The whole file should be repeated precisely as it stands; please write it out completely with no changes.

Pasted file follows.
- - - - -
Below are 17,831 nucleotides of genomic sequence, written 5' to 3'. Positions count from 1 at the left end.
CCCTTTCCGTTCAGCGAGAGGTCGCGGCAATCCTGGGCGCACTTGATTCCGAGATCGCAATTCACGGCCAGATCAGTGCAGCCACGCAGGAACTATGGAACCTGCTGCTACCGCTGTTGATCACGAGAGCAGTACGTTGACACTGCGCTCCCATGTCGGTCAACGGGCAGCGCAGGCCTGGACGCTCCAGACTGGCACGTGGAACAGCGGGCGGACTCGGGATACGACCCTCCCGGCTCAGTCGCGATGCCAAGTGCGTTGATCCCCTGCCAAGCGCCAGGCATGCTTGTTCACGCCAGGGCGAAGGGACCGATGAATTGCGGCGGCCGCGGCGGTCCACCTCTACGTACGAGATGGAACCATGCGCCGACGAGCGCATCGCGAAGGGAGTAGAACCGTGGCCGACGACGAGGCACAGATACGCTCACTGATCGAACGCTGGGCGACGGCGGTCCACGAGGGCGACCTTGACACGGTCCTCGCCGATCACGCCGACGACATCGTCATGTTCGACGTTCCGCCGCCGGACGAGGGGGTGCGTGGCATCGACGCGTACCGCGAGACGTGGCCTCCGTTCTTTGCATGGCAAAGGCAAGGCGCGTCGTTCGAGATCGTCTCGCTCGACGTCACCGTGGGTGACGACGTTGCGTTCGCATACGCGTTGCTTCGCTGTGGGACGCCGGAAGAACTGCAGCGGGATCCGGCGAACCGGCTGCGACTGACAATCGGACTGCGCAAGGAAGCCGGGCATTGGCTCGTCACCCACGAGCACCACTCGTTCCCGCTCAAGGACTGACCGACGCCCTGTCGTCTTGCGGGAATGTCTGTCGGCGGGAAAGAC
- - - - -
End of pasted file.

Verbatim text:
Below are 17,831 nucleotides of genomic sequence, written 5' to 3'. Positions count from 1 at the left end.
CCCTTTCCGTTCAGCGAGAGGTCGCGGCAATCCTGGGCGCACTTGATTCCGAGATCGCAATTCACGGCCAGATCAGTGCAGCCACGCAGGAACTATGGAACCTGCTGCTACCGCTGTTGATCACGAGAGCAGTACGTTGACACTGCGCTCCCATGTCGGTCAACGGGCAGCGCAGGCCTGGACGCTCCAGACTGGCACGTGGAACAGCGGGCGGACTCGGGATACGACCCTCCCGGCTCAGTCGCGATGCCAAGTGCGTTGATCCCCTGCCAAGCGCCAGGCATGCTTGTTCACGCCAGGGCGAAGGGACCGATGAATTGCGGCGGCCGCGGCGGTCCACCTCTACGTACGAGATGGAACCATGCGCCGACGAGCGCATCGCGAAGGGAGTAGAACCGTGGCCGACGACGAGGCACAGATACGCTCACTGATCGAACGCTGGGCGACGGCGGTCCACGAGGGCGACCTTGACACGGTCCTCGCCGATCACGCCGACGACATCGTCATGTTCGACGTTCCGCCGCCGGACGAGGGGGTGCGTGGCATCGACGCGTACCGCGAGACGTGGCCTCCGTTCTTTGCATGGCAAAGGCAAGGCGCGTCGTTCGAGATCGTCTCGCTCGACGTCACCGTGGGTGACGACGTTGCGTTCGCATACGCGTTGCTTCGCTGTGGGACGCCGGAAGAACTGCAGCGGGATCCGGCGAACCGGCTGCGACTGACAATCGGACTGCGCAAGGAAGCCGGGCATTGGCTCGTCACCCACGAGCACCACTCGTTCCCGCTCAAGGACTGACCGACGCCCTGTCGTCTTGCGGGAATGTCTGTCGGCGGGAAAGAC